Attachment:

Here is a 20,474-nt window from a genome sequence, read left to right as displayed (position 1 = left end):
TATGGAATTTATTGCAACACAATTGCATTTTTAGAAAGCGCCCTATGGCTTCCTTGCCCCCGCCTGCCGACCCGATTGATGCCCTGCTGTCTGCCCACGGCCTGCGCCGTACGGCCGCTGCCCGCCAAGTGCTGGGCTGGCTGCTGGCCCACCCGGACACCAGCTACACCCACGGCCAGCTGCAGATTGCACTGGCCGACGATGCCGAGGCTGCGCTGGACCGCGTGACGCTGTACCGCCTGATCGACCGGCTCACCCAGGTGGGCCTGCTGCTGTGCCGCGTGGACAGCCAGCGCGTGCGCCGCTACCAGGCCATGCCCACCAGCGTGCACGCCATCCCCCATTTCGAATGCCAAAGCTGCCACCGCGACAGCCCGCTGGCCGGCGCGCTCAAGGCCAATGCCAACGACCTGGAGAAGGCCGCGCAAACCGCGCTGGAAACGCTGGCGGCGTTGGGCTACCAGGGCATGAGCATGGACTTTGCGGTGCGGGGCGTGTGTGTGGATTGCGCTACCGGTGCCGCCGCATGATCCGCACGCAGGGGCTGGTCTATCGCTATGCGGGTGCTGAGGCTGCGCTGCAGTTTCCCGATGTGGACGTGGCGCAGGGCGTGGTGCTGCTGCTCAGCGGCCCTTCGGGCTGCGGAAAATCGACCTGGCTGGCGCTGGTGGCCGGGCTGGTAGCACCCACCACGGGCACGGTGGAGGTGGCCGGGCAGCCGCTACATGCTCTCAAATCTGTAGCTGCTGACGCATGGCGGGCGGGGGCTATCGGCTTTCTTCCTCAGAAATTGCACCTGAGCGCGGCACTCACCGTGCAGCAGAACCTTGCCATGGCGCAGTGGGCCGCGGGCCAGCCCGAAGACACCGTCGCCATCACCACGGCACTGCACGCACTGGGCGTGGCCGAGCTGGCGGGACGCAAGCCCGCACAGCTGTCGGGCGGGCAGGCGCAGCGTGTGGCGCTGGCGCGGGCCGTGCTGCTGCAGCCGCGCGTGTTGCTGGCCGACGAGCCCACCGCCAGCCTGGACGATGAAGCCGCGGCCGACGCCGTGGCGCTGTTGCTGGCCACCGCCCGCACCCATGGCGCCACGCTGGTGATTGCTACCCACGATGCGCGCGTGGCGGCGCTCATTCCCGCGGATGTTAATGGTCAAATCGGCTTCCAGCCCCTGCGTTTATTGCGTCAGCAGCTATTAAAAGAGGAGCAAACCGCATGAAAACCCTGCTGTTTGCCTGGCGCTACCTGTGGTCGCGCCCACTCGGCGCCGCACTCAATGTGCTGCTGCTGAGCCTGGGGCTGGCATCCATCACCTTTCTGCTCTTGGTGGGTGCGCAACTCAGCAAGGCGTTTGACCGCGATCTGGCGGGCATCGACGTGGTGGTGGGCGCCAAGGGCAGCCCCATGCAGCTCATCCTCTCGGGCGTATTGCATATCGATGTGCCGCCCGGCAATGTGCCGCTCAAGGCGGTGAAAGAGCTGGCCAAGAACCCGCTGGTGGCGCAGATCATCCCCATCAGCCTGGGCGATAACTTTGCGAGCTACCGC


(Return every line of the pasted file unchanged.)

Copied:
Here is a 20,474-nt window from a genome sequence, read left to right as displayed (position 1 = left end):
TATGGAATTTATTGCAACACAATTGCATTTTTAGAAAGCGCCCTATGGCTTCCTTGCCCCCGCCTGCCGACCCGATTGATGCCCTGCTGTCTGCCCACGGCCTGCGCCGTACGGCCGCTGCCCGCCAAGTGCTGGGCTGGCTGCTGGCCCACCCGGACACCAGCTACACCCACGGCCAGCTGCAGATTGCACTGGCCGACGATGCCGAGGCTGCGCTGGACCGCGTGACGCTGTACCGCCTGATCGACCGGCTCACCCAGGTGGGCCTGCTGCTGTGCCGCGTGGACAGCCAGCGCGTGCGCCGCTACCAGGCCATGCCCACCAGCGTGCACGCCATCCCCCATTTCGAATGCCAAAGCTGCCACCGCGACAGCCCGCTGGCCGGCGCGCTCAAGGCCAATGCCAACGACCTGGAGAAGGCCGCGCAAACCGCGCTGGAAACGCTGGCGGCGTTGGGCTACCAGGGCATGAGCATGGACTTTGCGGTGCGGGGCGTGTGTGTGGATTGCGCTACCGGTGCCGCCGCATGATCCGCACGCAGGGGCTGGTCTATCGCTATGCGGGTGCTGAGGCTGCGCTGCAGTTTCCCGATGTGGACGTGGCGCAGGGCGTGGTGCTGCTGCTCAGCGGCCCTTCGGGCTGCGGAAAATCGACCTGGCTGGCGCTGGTGGCCGGGCTGGTAGCACCCACCACGGGCACGGTGGAGGTGGCCGGGCAGCCGCTACATGCTCTCAAATCTGTAGCTGCTGACGCATGGCGGGCGGGGGCTATCGGCTTTCTTCCTCAGAAATTGCACCTGAGCGCGGCACTCACCGTGCAGCAGAACCTTGCCATGGCGCAGTGGGCCGCGGGCCAGCCCGAAGACACCGTCGCCATCACCACGGCACTGCACGCACTGGGCGTGGCCGAGCTGGCGGGACGCAAGCCCGCACAGCTGTCGGGCGGGCAGGCGCAGCGTGTGGCGCTGGCGCGGGCCGTGCTGCTGCAGCCGCGCGTGTTGCTGGCCGACGAGCCCACCGCCAGCCTGGACGATGAAGCCGCGGCCGACGCCGTGGCGCTGTTGCTGGCCACCGCCCGCACCCATGGCGCCACGCTGGTGATTGCTACCCACGATGCGCGCGTGGCGGCGCTCATTCCCGCGGATGTTAATGGTCAAATCGGCTTCCAGCCCCTGCGTTTATTGCGTCAGCAGCTATTAAAAGAGGAGCAAACCGCATGAAAACCCTGCTGTTTGCCTGGCGCTACCTGTGGTCGCGCCCACTCGGCGCCGCACTCAATGTGCTGCTGCTGAGCCTGGGGCTGGCATCCATCACCTTTCTGCTCTTGGTGGGTGCGCAACTCAGCAAGGCGTTTGACCGCGATCTGGCGGGCATCGACGTGGTGGTGGGCGCCAAGGGCAGCCCCATGCAGCTCATCCTCTCGGGCGTATTGCATATCGATGTGCCGCCCGGCAATGTGCCGCTCAAGGCGGTGAAAGAGCTGGCCAAGAACCCGCTGGTGGCGCAGATCATCCCCATCAGCCTGGGCGATAACTTTGCGAGCTACCGC